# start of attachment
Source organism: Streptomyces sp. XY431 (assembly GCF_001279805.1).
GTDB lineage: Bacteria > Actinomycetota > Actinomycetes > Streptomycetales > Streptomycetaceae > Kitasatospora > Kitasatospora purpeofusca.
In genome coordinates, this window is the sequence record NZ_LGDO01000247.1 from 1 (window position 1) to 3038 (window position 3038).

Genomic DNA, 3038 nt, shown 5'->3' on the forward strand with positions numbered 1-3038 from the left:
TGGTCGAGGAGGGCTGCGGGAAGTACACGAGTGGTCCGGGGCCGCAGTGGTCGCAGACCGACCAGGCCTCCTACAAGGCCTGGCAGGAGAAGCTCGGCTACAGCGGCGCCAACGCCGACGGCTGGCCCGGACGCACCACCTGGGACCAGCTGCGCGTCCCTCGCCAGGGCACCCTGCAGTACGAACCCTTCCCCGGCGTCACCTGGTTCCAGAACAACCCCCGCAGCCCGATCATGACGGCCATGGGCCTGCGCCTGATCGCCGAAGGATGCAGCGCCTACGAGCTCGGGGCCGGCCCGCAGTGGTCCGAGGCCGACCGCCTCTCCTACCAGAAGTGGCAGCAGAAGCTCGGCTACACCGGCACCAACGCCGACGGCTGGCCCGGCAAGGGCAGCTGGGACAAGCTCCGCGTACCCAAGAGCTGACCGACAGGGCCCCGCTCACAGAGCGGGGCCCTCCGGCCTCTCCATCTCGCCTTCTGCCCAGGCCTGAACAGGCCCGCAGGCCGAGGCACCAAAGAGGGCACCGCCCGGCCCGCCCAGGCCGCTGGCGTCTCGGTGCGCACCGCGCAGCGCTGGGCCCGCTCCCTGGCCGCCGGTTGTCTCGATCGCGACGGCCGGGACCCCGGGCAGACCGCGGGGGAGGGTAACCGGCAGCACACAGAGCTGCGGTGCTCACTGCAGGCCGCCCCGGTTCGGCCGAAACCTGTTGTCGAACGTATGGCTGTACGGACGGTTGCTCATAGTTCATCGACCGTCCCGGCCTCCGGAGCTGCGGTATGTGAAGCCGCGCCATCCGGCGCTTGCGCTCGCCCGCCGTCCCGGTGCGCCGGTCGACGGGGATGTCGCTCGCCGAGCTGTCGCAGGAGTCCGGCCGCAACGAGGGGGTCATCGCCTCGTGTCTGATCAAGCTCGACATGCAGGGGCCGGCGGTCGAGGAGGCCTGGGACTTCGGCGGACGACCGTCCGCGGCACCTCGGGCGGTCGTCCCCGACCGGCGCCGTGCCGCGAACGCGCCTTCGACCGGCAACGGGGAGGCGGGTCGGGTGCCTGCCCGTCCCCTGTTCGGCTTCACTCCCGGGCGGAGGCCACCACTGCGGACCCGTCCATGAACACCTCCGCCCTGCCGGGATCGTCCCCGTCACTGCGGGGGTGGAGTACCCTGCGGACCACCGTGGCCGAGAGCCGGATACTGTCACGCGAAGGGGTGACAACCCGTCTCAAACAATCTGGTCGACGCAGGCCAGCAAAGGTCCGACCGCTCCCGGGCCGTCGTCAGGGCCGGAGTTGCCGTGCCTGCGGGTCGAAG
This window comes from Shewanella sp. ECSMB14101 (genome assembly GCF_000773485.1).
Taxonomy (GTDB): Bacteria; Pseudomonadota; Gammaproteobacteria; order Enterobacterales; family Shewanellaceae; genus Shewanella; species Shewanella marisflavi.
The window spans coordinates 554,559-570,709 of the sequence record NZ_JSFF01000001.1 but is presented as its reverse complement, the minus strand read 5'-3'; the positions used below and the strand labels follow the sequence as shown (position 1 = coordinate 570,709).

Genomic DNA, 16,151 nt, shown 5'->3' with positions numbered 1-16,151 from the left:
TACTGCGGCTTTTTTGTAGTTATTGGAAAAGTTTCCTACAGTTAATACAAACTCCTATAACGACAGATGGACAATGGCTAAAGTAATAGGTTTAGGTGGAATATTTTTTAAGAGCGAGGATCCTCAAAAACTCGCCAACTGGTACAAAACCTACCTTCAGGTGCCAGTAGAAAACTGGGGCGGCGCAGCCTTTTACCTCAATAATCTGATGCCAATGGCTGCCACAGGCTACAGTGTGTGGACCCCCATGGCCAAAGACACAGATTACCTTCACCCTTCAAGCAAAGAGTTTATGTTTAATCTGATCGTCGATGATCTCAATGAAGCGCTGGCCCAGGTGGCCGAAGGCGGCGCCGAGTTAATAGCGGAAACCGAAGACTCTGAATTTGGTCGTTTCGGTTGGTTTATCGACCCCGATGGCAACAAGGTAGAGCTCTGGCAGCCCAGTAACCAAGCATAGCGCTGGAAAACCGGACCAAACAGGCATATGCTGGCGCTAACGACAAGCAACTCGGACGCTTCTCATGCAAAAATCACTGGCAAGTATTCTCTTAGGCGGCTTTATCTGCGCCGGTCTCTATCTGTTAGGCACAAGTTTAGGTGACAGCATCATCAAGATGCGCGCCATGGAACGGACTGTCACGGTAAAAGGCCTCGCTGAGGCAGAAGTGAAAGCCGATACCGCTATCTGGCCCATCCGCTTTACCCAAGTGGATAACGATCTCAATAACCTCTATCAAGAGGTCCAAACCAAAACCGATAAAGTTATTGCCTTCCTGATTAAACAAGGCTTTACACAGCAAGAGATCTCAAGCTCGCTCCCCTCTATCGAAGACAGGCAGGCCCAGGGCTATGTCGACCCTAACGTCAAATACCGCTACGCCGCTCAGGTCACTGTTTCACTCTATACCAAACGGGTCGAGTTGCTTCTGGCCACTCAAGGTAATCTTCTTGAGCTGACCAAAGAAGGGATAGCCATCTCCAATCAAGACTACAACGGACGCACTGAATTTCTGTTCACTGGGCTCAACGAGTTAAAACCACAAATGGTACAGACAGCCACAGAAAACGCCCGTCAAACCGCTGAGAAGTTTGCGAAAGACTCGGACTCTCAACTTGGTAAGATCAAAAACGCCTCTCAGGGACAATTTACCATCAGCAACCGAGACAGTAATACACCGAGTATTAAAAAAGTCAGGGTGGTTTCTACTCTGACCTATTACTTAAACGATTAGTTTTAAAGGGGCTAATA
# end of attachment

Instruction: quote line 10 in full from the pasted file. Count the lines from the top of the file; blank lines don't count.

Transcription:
TACTGCGGCTTTTTTGTAGTTATTGGAAAAGTTTCCTACAGTTAATACAAACTCCTATAACGACAGATGGACAATGGCTAAAGTAATAGGTTTAGGTGGAATATTTTTTAAGAGCGAGGATCCTCAAAAACTCGCCAACTGGTACAAAACCTACCTTCAGGTGCCAGTAGAAAACTGGGGCGGCGCAGCCTTTTACCTCAATAATCTGATGCCAATGGCTGCCACAGGCTACAGTGTGTGGACCCCCATGGCCAAAGACACAGATTACCTTCACCCTTCAAGCAAAGAGTTTATGTTTAATCTGATCGTCGATGATCTCAATGAAGCGCTGGCCCAGGTGGCCGAAGGCGGCGCCGAGTTAATAGCGGAAACCGAAGACTCTGAATTTGGTCGTTTCGGTTGGTTTATCGACCCCGATGGCAACAAGGTAGAGCTCTGGCAGCCCAGTAACCAAGCATAGCGCTGGAAAACCGGACCAAACAGGCATATGCTGGCGCTAACGACAAGCAACTCGGACGCTTCTCATGCAAAAATCACTGGCAAGTATTCTCTTAGGCGGCTTTATCTGCGCCGGTCTCTATCTGTTAGGCACAAGTTTAGGTGACAGCATCATCAAGATGCGCGCCATGGAACGGACTGTCACGGTAAAAGGCCTCGCTGAGGCAGAAGTGAAAGCCGATACCGCTATCTGGCCCATCCGCTTTACCCAAGTGGATAACGATCTCAATAACCTCTATCAAGAGGTCCAAACCAAAACCGATAAAGTTATTGCCTTCCTGATTAAACAAGGCTTTACACAGCAAGAGATCTCAAGCTCGCTCCCCTCTATCGAAGACAGGCAGGCCCAGGGCTATGTCGACCCTAACGTCAAATACCGCTACGCCGCTCAGGTCACTGTTTCACTCTATACCAAACGGGTCGAGTTGCTTCTGGCCACTCAAGGTAATCTTCTTGAGCTGACCAAAGAAGGGATAGCCATCTCCAATCAAGACTACAACGGACGCACTGAATTTCTGTTCACTGGGCTCAACGAGTTAAAACCACAAATGGTACAGACAGCCACAGAAAACGCCCGTCAAACCGCTGAGAAGTTTGCGAAAGACTCGGACTCTCAACTTGGTAAGATCAAAAACGCCTCTCAGGGACAATTTACCATCAGCAACCGAGACAGTAATACACCGAGTATTAAAAAAGTCAGGGTGGTTTCTACTCTGACCTATTACTTAAACGATTAGTTTTAAAGGGGCTAATA